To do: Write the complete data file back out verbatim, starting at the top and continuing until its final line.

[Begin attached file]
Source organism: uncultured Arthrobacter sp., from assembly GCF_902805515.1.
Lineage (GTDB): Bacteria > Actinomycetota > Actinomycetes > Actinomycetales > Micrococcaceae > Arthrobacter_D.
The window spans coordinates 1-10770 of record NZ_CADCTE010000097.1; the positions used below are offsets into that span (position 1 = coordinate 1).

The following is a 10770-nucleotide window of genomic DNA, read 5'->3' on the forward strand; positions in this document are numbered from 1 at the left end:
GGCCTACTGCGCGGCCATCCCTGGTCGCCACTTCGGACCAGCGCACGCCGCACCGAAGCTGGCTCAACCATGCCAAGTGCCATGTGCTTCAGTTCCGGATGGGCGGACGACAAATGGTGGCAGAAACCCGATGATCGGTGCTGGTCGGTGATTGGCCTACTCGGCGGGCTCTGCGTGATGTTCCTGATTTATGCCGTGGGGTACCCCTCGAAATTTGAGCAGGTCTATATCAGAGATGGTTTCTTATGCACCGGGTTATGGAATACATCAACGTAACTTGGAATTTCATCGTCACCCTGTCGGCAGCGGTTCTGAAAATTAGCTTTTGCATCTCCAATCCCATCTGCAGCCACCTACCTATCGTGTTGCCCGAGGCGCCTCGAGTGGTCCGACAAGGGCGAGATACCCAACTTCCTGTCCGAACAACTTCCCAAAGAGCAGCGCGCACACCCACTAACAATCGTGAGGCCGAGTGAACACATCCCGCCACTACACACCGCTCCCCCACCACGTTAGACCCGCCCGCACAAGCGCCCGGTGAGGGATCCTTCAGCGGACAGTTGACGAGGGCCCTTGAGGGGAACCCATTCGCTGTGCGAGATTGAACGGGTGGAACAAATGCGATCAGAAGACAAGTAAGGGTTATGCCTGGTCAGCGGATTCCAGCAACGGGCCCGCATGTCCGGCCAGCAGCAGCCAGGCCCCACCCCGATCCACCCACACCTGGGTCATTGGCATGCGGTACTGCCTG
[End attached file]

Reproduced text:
Source organism: uncultured Arthrobacter sp., from assembly GCF_902805515.1.
Lineage (GTDB): Bacteria > Actinomycetota > Actinomycetes > Actinomycetales > Micrococcaceae > Arthrobacter_D.
The window spans coordinates 1-10770 of record NZ_CADCTE010000097.1; the positions used below are offsets into that span (position 1 = coordinate 1).

The following is a 10770-nucleotide window of genomic DNA, read 5'->3' on the forward strand; positions in this document are numbered from 1 at the left end:
GGCCTACTGCGCGGCCATCCCTGGTCGCCACTTCGGACCAGCGCACGCCGCACCGAAGCTGGCTCAACCATGCCAAGTGCCATGTGCTTCAGTTCCGGATGGGCGGACGACAAATGGTGGCAGAAACCCGATGATCGGTGCTGGTCGGTGATTGGCCTACTCGGCGGGCTCTGCGTGATGTTCCTGATTTATGCCGTGGGGTACCCCTCGAAATTTGAGCAGGTCTATATCAGAGATGGTTTCTTATGCACCGGGTTATGGAATACATCAACGTAACTTGGAATTTCATCGTCACCCTGTCGGCAGCGGTTCTGAAAATTAGCTTTTGCATCTCCAATCCCATCTGCAGCCACCTACCTATCGTGTTGCCCGAGGCGCCTCGAGTGGTCCGACAAGGGCGAGATACCCAACTTCCTGTCCGAACAACTTCCCAAAGAGCAGCGCGCACACCCACTAACAATCGTGAGGCCGAGTGAACACATCCCGCCACTACACACCGCTCCCCCACCACGTTAGACCCGCCCGCACAAGCGCCCGGTGAGGGATCCTTCAGCGGACAGTTGACGAGGGCCCTTGAGGGGAACCCATTCGCTGTGCGAGATTGAACGGGTGGAACAAATGCGATCAGAAGACAAGTAAGGGTTATGCCTGGTCAGCGGATTCCAGCAACGGGCCCGCATGTCCGGCCAGCAGCAGCCAGGCCCCACCCCGATCCACCCACACCTGGGTCATTGGCATGCGGTACTGCCTG